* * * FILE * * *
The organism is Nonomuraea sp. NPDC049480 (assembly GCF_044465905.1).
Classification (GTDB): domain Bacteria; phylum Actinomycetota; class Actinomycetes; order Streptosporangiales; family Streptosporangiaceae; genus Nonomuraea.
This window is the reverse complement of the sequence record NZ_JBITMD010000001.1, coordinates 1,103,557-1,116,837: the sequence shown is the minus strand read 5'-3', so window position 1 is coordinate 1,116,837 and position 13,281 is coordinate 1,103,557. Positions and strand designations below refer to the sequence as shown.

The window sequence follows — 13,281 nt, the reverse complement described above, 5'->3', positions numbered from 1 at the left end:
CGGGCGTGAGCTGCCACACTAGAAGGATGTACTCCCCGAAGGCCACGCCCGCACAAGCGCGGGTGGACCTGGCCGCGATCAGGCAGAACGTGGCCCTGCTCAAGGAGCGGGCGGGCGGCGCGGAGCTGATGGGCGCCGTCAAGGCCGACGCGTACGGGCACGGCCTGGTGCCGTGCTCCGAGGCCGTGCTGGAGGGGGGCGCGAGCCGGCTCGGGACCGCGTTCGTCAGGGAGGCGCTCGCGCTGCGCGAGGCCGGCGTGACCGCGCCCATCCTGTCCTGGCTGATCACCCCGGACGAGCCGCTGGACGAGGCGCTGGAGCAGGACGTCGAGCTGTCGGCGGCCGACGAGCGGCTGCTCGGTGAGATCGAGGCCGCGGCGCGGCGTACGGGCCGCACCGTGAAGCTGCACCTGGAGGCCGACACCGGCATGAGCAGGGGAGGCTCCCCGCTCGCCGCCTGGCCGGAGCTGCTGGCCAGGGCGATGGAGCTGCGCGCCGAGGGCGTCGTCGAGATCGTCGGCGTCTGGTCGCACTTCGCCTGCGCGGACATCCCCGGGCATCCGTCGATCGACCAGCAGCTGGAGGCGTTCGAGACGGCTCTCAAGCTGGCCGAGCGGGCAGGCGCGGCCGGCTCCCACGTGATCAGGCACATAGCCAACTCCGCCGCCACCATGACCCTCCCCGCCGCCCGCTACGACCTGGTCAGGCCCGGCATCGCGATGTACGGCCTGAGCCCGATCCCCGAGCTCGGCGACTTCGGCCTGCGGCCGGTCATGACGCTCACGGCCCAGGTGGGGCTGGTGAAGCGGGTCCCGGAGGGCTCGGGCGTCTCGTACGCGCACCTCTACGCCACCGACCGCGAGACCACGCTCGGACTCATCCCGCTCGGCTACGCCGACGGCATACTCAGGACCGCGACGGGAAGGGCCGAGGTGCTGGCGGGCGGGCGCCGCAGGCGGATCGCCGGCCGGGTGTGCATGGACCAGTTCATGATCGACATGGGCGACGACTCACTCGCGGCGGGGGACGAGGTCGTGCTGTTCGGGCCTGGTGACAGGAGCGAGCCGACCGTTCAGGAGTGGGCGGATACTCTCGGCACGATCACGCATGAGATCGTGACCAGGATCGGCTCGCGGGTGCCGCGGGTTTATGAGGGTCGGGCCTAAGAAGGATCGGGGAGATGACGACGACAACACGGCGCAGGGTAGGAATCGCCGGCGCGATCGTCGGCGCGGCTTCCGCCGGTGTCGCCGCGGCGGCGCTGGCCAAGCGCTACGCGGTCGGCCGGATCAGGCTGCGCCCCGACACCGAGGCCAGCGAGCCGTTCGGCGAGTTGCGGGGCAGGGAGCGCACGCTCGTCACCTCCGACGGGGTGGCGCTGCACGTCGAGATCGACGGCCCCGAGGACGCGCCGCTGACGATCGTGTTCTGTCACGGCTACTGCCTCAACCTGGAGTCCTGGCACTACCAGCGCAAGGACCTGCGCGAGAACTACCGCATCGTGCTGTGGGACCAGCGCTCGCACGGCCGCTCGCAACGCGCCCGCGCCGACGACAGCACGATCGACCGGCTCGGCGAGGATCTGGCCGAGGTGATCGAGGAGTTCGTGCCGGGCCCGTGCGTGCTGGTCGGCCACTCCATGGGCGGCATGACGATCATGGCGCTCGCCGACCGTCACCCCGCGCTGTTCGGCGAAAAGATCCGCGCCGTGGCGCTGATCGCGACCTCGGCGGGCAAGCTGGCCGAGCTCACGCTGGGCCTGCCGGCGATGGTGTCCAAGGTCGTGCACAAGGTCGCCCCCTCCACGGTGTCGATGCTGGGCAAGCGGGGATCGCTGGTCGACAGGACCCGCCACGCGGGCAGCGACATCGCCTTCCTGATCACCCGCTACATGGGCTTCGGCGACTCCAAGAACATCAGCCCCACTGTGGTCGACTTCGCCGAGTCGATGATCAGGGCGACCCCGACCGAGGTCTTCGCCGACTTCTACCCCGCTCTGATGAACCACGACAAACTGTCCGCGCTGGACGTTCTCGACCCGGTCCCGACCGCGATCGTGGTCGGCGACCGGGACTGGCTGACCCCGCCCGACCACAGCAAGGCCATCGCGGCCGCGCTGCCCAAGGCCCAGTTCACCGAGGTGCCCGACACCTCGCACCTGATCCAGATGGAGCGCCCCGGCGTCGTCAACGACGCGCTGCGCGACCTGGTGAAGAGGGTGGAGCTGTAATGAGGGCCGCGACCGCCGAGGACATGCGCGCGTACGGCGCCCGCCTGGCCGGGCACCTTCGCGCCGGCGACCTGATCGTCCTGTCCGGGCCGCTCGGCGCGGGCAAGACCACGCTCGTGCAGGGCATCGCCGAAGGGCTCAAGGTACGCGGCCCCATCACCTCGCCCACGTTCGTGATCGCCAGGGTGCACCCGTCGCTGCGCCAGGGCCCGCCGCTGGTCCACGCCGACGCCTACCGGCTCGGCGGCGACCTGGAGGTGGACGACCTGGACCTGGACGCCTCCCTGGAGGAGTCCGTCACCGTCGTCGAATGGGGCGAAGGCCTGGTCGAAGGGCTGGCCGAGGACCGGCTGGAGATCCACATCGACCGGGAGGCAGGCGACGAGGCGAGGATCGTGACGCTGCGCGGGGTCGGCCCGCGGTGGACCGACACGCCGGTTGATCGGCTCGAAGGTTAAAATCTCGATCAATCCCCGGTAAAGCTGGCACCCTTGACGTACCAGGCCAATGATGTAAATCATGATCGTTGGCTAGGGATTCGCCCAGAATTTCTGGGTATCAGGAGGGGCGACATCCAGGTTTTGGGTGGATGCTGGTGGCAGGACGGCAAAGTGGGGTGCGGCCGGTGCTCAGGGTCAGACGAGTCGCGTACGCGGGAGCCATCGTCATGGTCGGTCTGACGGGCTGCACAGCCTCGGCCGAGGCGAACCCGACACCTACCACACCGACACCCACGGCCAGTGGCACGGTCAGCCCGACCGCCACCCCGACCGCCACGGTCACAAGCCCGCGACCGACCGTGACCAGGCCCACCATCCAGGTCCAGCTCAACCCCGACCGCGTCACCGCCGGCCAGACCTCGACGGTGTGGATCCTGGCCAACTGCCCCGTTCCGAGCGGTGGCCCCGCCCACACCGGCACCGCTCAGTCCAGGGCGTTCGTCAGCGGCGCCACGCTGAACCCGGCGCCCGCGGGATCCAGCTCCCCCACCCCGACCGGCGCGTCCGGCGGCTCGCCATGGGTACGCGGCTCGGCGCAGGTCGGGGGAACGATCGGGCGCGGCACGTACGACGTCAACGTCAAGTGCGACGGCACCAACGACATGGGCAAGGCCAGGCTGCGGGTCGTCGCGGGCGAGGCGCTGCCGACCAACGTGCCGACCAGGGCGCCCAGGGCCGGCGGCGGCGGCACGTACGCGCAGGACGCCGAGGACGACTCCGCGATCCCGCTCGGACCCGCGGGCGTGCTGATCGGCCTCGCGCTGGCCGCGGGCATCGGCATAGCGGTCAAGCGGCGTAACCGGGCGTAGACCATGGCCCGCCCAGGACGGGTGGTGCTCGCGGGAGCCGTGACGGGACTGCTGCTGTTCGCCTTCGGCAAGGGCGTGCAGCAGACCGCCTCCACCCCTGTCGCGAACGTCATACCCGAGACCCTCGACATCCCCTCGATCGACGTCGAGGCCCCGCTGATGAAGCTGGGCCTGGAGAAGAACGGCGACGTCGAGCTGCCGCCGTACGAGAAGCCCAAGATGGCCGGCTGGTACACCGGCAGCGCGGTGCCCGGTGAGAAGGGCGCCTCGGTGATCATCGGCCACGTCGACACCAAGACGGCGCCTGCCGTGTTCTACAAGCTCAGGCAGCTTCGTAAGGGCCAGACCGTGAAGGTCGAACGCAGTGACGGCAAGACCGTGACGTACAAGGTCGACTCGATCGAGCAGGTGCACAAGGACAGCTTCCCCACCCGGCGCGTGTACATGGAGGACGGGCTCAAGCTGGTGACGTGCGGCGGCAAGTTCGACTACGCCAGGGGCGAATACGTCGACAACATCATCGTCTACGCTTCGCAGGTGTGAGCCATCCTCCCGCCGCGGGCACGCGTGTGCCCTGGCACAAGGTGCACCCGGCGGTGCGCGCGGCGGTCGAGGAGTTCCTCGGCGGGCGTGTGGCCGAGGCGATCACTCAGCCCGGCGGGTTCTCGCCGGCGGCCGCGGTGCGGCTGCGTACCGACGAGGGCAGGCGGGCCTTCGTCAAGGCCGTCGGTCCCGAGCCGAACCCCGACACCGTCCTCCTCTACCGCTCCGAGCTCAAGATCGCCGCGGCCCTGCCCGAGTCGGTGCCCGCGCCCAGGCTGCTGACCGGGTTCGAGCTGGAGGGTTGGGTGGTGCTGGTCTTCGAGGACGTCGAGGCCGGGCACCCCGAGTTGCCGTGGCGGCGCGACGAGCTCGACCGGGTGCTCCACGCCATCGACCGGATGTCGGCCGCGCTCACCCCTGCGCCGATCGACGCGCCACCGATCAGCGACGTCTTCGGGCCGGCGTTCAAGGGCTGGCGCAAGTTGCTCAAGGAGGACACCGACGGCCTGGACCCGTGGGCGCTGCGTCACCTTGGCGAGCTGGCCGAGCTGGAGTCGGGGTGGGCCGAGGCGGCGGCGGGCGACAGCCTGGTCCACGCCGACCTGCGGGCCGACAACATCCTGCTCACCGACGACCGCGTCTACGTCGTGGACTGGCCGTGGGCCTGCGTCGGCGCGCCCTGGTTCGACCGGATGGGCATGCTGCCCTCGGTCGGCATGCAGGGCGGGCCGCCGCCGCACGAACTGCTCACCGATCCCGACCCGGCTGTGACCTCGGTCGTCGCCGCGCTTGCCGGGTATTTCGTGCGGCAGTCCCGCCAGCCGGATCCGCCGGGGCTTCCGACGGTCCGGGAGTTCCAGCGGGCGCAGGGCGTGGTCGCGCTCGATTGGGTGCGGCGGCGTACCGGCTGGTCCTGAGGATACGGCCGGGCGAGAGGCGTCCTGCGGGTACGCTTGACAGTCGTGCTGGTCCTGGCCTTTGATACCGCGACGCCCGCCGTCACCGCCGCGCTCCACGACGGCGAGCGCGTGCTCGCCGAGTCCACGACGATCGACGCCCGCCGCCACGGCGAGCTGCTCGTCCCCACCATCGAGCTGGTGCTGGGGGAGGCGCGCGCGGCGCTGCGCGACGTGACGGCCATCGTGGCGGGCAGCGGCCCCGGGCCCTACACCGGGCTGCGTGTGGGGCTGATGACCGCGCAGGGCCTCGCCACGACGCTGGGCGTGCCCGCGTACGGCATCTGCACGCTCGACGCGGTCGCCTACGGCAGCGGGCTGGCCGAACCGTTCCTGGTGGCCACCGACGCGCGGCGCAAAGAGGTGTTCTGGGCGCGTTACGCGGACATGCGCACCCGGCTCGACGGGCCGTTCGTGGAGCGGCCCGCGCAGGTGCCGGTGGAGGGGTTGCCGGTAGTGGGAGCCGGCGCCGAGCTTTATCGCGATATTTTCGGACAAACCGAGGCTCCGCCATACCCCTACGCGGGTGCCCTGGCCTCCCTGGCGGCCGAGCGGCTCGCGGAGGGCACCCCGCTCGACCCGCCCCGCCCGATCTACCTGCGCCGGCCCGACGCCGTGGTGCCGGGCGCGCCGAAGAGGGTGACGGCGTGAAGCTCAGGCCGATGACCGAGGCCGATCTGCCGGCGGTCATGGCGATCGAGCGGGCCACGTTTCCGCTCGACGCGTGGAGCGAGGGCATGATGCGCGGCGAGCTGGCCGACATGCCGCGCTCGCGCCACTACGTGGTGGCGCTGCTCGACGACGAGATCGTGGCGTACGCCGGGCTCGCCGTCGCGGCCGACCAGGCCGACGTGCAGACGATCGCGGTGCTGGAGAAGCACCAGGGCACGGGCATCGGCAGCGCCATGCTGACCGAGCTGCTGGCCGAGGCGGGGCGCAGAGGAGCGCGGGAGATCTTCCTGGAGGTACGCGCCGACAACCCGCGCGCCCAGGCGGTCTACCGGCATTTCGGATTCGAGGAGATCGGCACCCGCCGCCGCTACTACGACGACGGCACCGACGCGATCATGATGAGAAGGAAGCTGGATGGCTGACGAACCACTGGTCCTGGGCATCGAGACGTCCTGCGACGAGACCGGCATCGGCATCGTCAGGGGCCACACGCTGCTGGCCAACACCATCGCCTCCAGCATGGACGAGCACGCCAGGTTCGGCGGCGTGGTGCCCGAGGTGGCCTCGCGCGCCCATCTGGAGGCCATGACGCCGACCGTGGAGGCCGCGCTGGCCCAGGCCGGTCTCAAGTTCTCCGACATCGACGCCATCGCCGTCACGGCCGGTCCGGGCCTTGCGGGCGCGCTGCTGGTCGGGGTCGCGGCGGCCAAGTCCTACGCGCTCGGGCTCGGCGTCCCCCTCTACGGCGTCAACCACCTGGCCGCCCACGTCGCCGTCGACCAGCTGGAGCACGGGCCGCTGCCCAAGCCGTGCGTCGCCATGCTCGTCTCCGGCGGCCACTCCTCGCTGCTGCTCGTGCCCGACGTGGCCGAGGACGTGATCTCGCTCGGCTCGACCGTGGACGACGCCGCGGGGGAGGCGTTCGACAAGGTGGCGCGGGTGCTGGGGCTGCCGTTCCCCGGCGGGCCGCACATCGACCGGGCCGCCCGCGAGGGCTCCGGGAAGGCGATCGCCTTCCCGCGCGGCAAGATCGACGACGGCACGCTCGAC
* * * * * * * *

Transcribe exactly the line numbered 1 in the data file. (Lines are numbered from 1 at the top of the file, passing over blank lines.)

The organism is Nonomuraea sp. NPDC049480 (assembly GCF_044465905.1).